[1] Mary contends that the mailing of the commissioner's recommendations and the court order by the deputy clerk gave "written notice of the court's action" within the meaning of section 259a, subdivision 2. Robert contends that the mailing of such copies was not the "written notice" contemplated by that section because the copies of the commissioner's recommendations [49 Cal. 2d 786] and court order were not served upon his attorney by opposing counsel. He relies upon Jansson v. National Steamship Co., 34 Cal. App. 483 [168 P. 151], and Harris v. Minnesota Investment Co., 89 Cal. App. 396 [265 P. 306] as holding that effective notice of the court's action could only have been given by Mary's counsel, and that the notice given by the deputy clerk was insufficient to commence the running of the five-day period for the filing of exceptions.

In the Jansson case, the plaintiff signed and mailed a notice of assignment of judgment to defendant's counsel. More than 10 days after its receipt, defendant's counsel filed a notice of intention to move for a new trial. Under Code of Civil Procedure, section 659, such notice was required to be made within 10 days after receipt of notice of entry of judgment. The order denying the plaintiff's motion to strike was affirmed on the ground that the purported notice of entry of judgment was intended only as a notice of assignment of the judgment and could not, therefore, begin the running of the 10-day period for the filing of a notice of intention to move for a new trial. The court then considered the effect of the notice having originated with the plaintiff, quoting the trial judge: "Even assuming that such paper was intended to apprise defendant's counsel of the fact and date of the entry of judgment herein, it was wholly inoperative for that purpose. Where an attorney is retained in an action to represent a party litigant, all statutory notices and legal proceedings therein must be signed or inaugurated by the attorney of record alone." (34 Cal.App. at p. 486.)

In the Harris case a post card notice of the overruling of defendants' demurrer was sent to the defendants by a court clerk. No answer was filed and a default judgment was entered against one of the defendants to whom such notice was sent. That defendant moved to vacate the judgment contending that the postal card was not a sufficient notice to begin the running of the 10- day period in which an answer could be filed. The motion to vacate was granted. In affirming the order granting the motion to vacate the court approved the statement of the trial judge in the Jansson case above quoted and further stated: "Where notices during the course of proceedings in court are required to be given, they must be signed by the attorney of record." (89 Cal.App. at p. 401.)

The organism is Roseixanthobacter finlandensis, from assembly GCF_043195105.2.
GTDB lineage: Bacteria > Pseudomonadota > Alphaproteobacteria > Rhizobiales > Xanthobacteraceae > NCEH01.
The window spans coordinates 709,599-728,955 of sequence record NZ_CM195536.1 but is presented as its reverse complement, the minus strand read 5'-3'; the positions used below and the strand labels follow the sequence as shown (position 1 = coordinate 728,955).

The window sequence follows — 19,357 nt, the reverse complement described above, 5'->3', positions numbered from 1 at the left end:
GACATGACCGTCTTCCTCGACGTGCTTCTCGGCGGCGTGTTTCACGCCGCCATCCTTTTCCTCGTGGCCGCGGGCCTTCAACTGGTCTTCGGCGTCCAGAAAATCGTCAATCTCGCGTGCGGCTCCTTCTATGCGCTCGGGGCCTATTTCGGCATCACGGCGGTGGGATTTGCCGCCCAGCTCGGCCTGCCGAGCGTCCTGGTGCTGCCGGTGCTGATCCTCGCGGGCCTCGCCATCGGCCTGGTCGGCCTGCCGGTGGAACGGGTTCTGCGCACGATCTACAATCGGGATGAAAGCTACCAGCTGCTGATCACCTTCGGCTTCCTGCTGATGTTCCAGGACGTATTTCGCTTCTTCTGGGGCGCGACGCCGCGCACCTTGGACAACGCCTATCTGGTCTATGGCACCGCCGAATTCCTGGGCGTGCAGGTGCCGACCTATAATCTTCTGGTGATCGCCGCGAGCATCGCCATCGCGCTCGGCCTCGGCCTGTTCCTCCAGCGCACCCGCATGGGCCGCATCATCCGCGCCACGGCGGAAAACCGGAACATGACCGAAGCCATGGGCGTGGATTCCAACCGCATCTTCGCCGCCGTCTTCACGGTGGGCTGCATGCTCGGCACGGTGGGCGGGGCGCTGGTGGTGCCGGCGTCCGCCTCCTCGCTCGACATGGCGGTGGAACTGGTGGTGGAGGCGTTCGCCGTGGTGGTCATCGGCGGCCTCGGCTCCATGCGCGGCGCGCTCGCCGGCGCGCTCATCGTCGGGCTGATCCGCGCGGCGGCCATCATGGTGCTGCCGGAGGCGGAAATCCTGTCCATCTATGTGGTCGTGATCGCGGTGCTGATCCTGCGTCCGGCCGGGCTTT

Written notice of the court's action originating with counsel of record makes certain the date from which the five-day period for filing of exceptions is to run. To require, under [49 Cal. 2d 787] section 259a, subdivision 2, the filing of exceptions to any written notice of the court's action without regard to its source would unsettle the orderly procedure established by that section. Parties would act at their peril in failing to respond to such notices, and the attendant uncertainty could only obstruct the conduct of litigation. Confusion would be introduced into the practice with great prejudice to counsel and litigants if persons other than counsel were permitted to exercise control over such matters.

We conclude that the notification by the deputy court clerk of the commissioner's recommendations and the court order was insufficient to commence the running of the five-day period for filing exceptions to the commissioner's report and the subsequent court order.

The alternative writ is discharged and the peremptory writ is denied.

Gibson, C.J., Carter, J., Traynor, J., Schauer, J., Spence, J., and McComb, J., concurred.